Drastic Elastic [Part 2]: The aggregation framework

Following from my earlier article on elasticsearch-as-a-database, we will now take a look at the aggregation framework.

Aggregations

But first the bad news – we have to admit, we abused this feature … big time. The documentation illustrates use of the aggregation framework for things such as summary, or top X, queries („give me the top 10 best-selling cars by country“), but aggregating data over an entire index is something else entirely.

Basic concepts

Aggregations return key/value pairs for each aggregation level, together with one or more aggregated metric (max, min, sum,..). They can be nested (see next section), and cannot be used on analyzed fields. A simple aggregation over all types held in an index would look like this:

which is comparable to a simple group-by query in a relational database:

It is possible to nest such queries in elasticsearch (just as one could do with a RDBMS), so that a group operation such as

can be achieved by nesting aggregations. But your memory could explode if this is done excessively.

So if you should not nest aggregations, but you wish to wish to group on more one column, what are the alternatives? Our approach was to combine fields needed for „nested“ aggregations in a single, composite field in our bulk import step, so that we could aggregate on this single field, but also parse out individual fields before persisting the aggregated result. e.g.

  1. on bulk import, write a composite column made up of three columns like this (using a suitable delimiter)
    • field1: „value1“
    • field2: „value2“
    • field3: „value3“
      • groupField:“value1;value2;value3″
  2. aggregate on groupField
  3. having accessed the aggregation result, split the key (groupField) back into three individual columns (field1, field2, field3) and then write row back into a new index (one for holding aggregated results) in elasticsearch.

In this way we can be flexible in the way we aggregate without placing an impossible burden on memory. In fact, we are able to aggregate over entire indexes (often holding 100s of thousands of documents) at regular intervals without disturbing the bulk imports which take place every 5 minutes. We took the precaution of carrying out aggregations on 2 dedicated client nodes (that are not subject to bulk import loads).

Example:

The aggregation result will then look something like this:

where the key refers to our groupField, made of known, ordered sub-fields (which we defined on insert).

drastic-elastic-importer-aggregator

Aggregate

  • choose either cluster- or external-aggregation mode (see below for the differences)
  • data is aggregated/grouped on identical values of the designated group field in the document, each metric (sum/min/max/values-per-second etc.) is applied to this group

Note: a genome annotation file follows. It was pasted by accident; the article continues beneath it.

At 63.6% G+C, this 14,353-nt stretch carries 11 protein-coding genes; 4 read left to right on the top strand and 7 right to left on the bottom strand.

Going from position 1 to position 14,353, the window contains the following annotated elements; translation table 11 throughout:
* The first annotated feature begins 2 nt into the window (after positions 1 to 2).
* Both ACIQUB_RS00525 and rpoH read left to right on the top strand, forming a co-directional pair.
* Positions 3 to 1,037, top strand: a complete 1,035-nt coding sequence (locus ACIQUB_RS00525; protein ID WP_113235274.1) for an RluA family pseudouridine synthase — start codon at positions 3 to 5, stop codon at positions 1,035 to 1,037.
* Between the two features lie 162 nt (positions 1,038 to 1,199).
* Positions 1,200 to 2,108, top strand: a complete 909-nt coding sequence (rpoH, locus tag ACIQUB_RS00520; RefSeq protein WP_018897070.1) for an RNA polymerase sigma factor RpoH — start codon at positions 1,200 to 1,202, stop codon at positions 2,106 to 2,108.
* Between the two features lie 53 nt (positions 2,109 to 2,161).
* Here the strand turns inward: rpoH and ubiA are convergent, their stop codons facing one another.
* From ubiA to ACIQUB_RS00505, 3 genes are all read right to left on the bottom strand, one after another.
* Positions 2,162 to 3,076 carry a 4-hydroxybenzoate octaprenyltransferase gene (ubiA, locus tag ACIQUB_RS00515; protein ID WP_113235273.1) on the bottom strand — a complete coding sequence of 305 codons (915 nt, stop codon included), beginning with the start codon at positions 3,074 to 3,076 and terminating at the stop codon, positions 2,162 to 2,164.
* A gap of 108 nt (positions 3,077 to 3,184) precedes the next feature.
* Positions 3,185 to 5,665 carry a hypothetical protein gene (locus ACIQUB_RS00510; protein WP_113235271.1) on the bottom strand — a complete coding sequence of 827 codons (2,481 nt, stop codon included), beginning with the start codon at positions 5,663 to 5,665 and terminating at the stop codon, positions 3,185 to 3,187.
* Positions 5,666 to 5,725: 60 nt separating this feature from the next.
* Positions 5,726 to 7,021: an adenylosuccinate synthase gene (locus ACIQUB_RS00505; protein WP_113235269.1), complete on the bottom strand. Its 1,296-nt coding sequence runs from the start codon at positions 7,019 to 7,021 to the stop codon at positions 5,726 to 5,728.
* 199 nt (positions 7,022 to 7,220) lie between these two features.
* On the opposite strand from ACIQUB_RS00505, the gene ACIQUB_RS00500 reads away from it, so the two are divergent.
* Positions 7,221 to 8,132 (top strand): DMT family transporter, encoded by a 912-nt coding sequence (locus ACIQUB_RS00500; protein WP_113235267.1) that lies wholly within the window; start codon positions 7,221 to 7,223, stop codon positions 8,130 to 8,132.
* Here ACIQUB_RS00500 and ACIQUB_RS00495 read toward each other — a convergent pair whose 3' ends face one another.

• the ”key“ (=group value) is then used to define/retrieve all fields and values needed to construct a document with the proper mapping format
  • each ”aggregate“ document is written to ES
  • a number of rows will be chosen randomly from the aggregation list, each aggregated row being then verified by selecting all individual documents belonging to the group and calculating/comparing metrics in line

Cluster vs. External … what does this mean?

Cluster: Here we take advantage of ES-aggregations to return us the grouped results: ES does the heavy lifting for us, but any errors are obfuscated and hard to identify.

External: We fetch all data in packets via scan-and-scroll and build up our own hash table outside of ES: Errors are far easier to identify and debug/fix, we can dispense with the group field alltogether, as it is only needed for cluster based aggregating (saving up to 50% disk space), we have to do the heavy lifting ourselves => memory/CPU stress outside of cluster where processes cannot be run in parallel.

Aggregations: Lessons learned

  • they rock!
  • do not nest them otherwise you could have issues with RAM
  • take care with (but don’t necessarily avoid) setting size=0 (which aggregates over the entire index, as we did) as this was not really the intention of the engineers that designed the aggregation framework
  • it is difficult to validate an aggregation result. We actually built our aggregating tool with an „external“ mode, so that could scan-and-scroll all documents in an index, building up a hash table external to elasticsearch to validate results
  • using „copy values“ was not useful to us as it was not able to maintain a strict order of fields (this feature is intended for searching over multiple fields)
  • use your own grouping column as described above
  • use dedicated nodes for aggregation operations

Read on …

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